Business

BPL rate reduction bond, station D delayed amid COVID-19

The COVID-19 pandemic has forced Bahamas Power and Light (BPL) to delay the placement of its rate reduction bond, which will force the company to delay the construction of station D at its Clifton Pier facility, meaning the delay of 100 megawatts of new power.

BPL’s Director of Public Relations Quincy Parker, who was a guest on Guardian Radio’s Morning Blend Tuesday, revealed that construction will be delayed and the station should have broken ground in April, when the country was in the throes of its first surge of COVID-19 cases.

Parker said for now BPL is in a “holding pattern” until markets are favorable enough for the placement of its $600 million bond.

“That station (D), was initially supposed to be built out of the bond funding,” Parker said.

“Since we are delayed going out the bond, then that automatically pushes the timeline for station D back. 

“Until such time as we have a better idea of the bond timing, there is not really a timeline for station D that we are willing to be committed to.”

Parker said the use of the bond money continues to be redefined, even as the company continues its negotiations with Shell North America for a power purchase agreement and the construction of a liquefied natural gas plant.

Meantime, the company continues to pursue its renewable energy endeavors through its Ragged Island solar project, which Parker said is soon to have its battery storage units in place.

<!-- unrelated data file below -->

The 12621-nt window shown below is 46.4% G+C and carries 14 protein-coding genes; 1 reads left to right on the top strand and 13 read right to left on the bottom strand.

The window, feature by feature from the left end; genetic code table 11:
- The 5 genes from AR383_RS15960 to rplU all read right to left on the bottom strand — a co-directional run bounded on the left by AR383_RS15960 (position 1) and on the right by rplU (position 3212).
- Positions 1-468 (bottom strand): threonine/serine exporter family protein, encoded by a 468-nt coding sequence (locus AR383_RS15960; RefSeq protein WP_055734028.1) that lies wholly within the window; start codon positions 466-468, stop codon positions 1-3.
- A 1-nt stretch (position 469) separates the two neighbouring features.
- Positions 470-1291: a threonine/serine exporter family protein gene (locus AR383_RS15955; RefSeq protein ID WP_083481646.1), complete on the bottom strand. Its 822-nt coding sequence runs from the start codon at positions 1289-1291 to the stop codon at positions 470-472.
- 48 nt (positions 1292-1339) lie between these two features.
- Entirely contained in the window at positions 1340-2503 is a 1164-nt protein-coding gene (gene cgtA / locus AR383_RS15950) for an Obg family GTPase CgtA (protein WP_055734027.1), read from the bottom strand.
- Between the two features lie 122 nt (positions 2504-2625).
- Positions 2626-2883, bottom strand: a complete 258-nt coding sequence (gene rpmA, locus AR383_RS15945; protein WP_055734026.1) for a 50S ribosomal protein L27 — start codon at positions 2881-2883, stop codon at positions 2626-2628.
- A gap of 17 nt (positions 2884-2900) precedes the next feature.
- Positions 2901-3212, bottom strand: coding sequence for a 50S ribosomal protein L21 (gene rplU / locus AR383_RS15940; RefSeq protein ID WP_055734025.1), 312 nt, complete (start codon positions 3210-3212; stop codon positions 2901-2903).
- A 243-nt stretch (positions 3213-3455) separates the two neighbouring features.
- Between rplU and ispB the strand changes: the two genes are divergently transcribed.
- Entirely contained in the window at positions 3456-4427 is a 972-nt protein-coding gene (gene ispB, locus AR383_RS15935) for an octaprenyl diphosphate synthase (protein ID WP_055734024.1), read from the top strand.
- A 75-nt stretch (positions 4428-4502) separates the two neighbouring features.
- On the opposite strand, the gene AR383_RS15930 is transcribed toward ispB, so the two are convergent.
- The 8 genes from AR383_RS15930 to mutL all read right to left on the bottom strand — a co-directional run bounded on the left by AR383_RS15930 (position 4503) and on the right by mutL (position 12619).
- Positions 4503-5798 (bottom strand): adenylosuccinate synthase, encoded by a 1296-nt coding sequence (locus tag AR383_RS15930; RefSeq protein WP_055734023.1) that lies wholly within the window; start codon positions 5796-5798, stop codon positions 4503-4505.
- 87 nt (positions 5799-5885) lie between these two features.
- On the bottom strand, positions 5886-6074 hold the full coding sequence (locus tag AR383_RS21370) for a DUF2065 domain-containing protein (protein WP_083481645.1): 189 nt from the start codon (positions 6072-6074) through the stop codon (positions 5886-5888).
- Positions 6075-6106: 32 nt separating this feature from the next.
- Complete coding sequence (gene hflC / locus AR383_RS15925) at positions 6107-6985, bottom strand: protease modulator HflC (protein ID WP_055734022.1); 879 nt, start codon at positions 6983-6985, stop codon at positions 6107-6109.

The island’s micro solar array was commissioned at the end of last year.

“The battery energy storage solution is under construction at the Ragged Island power plant,” said Parker.

“At the moment it’s been delayed by the problems with immigration due to COVID-19. But once it is complete and tied in, that will be supplying about 100 percent of Ragged Island’s power entirely through a solar microgrid for the first time in the country’s history.”

He added that a solar microgrid is also being installed in Marsh Harbour to bolster power to the government complex and critical infrastructure surrounding that complex. In addition, request for proposals are being finalized for solar projects on Eleuthera, Andros and Inagua.

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Chester Robards

Chester Robards rejoined The Nassau Guardian in November 2017 as a senior business reporter. He has covered myriad topics and events for The Nassau Guardian. Education: Florida International University, BS in Journalism

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